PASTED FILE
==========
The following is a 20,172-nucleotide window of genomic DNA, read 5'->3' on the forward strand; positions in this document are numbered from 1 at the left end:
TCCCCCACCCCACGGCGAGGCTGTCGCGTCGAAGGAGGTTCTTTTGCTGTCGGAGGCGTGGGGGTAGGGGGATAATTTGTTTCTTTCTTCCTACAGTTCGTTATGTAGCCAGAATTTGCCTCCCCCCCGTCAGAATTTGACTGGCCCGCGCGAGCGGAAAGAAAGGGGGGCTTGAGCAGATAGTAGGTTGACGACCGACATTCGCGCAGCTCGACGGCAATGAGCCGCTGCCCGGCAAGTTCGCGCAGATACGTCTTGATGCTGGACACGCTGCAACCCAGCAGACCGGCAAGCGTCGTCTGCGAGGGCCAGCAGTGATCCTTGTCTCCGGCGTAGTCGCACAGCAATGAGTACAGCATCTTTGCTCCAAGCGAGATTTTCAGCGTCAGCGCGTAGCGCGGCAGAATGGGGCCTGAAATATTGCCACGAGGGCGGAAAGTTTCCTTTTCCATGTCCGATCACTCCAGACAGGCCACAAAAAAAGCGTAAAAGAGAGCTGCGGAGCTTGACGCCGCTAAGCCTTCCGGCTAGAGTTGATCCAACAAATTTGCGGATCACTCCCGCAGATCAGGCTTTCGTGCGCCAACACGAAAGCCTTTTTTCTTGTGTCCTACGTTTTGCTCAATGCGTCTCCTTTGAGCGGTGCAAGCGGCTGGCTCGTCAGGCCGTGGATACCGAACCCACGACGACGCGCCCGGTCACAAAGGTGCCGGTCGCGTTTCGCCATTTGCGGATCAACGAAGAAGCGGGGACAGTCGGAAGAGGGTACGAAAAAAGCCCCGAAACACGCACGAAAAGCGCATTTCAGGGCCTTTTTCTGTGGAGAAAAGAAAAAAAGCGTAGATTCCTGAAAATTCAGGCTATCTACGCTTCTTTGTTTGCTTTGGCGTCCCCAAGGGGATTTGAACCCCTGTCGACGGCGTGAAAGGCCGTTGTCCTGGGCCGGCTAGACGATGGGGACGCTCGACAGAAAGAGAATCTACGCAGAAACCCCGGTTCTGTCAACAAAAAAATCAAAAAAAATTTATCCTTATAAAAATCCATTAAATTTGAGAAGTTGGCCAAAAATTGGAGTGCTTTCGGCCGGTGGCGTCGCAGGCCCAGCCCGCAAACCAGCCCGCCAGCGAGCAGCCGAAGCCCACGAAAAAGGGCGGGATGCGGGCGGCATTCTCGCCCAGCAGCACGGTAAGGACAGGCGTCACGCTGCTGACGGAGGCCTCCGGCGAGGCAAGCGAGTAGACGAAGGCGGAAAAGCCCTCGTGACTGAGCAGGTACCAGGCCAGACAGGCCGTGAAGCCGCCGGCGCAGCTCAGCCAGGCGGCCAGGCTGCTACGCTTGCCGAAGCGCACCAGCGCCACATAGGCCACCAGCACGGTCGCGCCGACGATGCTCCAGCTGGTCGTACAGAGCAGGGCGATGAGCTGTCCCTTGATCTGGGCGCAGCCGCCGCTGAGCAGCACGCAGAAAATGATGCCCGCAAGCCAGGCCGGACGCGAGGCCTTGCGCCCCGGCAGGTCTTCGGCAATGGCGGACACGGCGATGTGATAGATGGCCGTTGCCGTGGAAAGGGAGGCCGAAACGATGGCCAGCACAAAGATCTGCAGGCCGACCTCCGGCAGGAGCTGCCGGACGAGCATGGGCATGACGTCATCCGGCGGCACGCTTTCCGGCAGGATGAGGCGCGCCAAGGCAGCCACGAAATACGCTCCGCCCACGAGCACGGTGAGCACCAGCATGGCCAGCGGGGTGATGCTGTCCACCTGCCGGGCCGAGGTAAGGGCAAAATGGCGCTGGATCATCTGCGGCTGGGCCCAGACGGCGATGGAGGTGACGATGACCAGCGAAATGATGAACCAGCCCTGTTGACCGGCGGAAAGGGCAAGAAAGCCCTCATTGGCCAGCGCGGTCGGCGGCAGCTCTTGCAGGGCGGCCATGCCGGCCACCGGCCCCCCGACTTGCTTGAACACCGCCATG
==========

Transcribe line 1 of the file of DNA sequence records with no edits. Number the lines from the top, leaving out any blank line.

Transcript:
The following is a 20,172-nucleotide window of genomic DNA, read 5'->3' on the forward strand; positions in this document are numbered from 1 at the left end: